Placidus de Titis (or Titus) (1603–1668)
Italian astrologer, mathematician, and Roman Catholic
monk, born at Perugia, Italy, into a prominent noble family.
Little is known of his early life prior to his joining the Olivetian
order around 1624 at age 21. He later became a reader of
mathematics and physics at the University of Padua and then
in 1657 was appointed professor of mathematics at the Milanese
University in Pavia. He remained at Pavia for the rest of
his life.
In Placidus’s lifetime, astrology was still the proper concern
of scholars and churchmen, and Placidus served as astrologer
to a number of prominent political leaders, including Leopold
William (1614–62), the archduke of Austria. In his studies he
focused upon Claudius Ptolemy’s ancient astrological work the
Tetrabiblos, and in it he believed he had discerned Ptolemy’s lost
method of ‘‘dividing houses.’’ (In reading an astrology chart,
one must not only divide the chart into the 12 astrological signs
but also rotate the chart to account for the rotation of the earth
during a 24-hour period. Astrological houses serve as a second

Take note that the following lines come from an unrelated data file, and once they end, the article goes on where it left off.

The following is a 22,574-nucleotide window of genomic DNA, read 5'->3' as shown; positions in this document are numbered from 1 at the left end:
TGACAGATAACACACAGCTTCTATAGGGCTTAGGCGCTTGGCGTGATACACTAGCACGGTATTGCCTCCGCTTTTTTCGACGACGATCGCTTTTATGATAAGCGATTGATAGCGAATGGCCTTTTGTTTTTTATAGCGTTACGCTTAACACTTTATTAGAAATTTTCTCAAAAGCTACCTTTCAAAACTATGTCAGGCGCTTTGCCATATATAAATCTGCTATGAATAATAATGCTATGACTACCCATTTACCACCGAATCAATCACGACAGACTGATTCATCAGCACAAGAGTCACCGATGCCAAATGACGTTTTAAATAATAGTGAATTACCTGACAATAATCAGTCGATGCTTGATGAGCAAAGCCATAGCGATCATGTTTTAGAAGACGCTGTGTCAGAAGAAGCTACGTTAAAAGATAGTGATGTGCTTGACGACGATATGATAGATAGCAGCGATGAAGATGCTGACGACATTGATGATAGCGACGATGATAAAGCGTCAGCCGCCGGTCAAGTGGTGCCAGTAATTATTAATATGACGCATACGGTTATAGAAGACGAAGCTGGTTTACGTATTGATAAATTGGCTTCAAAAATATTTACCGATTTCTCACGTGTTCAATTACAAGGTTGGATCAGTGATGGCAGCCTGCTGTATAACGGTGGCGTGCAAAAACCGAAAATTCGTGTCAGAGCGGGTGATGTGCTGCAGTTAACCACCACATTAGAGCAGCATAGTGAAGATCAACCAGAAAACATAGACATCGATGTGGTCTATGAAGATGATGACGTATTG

division system that (among other functions) facilitates that rotation.
Placidus published his findings in two volumes in 1650
and 1657.
The work of Placidus had little immediate impact on astrology,
which was entering a period of decline even as he was writing.
At the end of the eighteenth century, however, as the revival
of astrology began in England, Manoah Sibley translated
some writings of Placidus into English, and a second translation,
by John Cooper, was published in 1814. R. C. Smith, better
known under his pen name, Raphael, used Sibley’s translation
in his annual Raphael’s Ephemeris, the most popular
ephemeris for the next century. (An ephemeris provides the
daily charts of the planets and is used by astrologers to quickly
prepare a horoscope chart.) Raphael’s Ephemeris is still published
and is used by many astrologers in Great Britain.
Through Raphael the Placidian system became the dominant
system in astrolgy today.
Sources
Baugnet, Michael. Introduction to Primum Mobile. . . . by
Placidus de Titis. Translated by John Cooper. London Davis
and Dickson, 1814.
Encyclopedia of Occultism & Parapsychology • 5th Ed. Placidus de Titis
1217
Brau, Jean-Louis, Helen Weaver, and Allan Edwards, eds.
Larousse Encyclopedia of Astrology. New York New American Library,
1982.
Holden, James H., and Robert A. Hughes. Astrological Pioneers
of America. Tempe, Ariz. American Federation of Astrologers,
1988.
Lewis, James L. The Astrology Encyclopedia. Detroit Gale Research,
1994.
Placidus de Titus. Astronomy and Elementary Philosophy.
Translated by Manoah Sibley. London W. Justins, 1789.
———. A Collection of Thirty Remarkable Nativities. Translated
by Manoah Sibley. London W. Justins, 1789.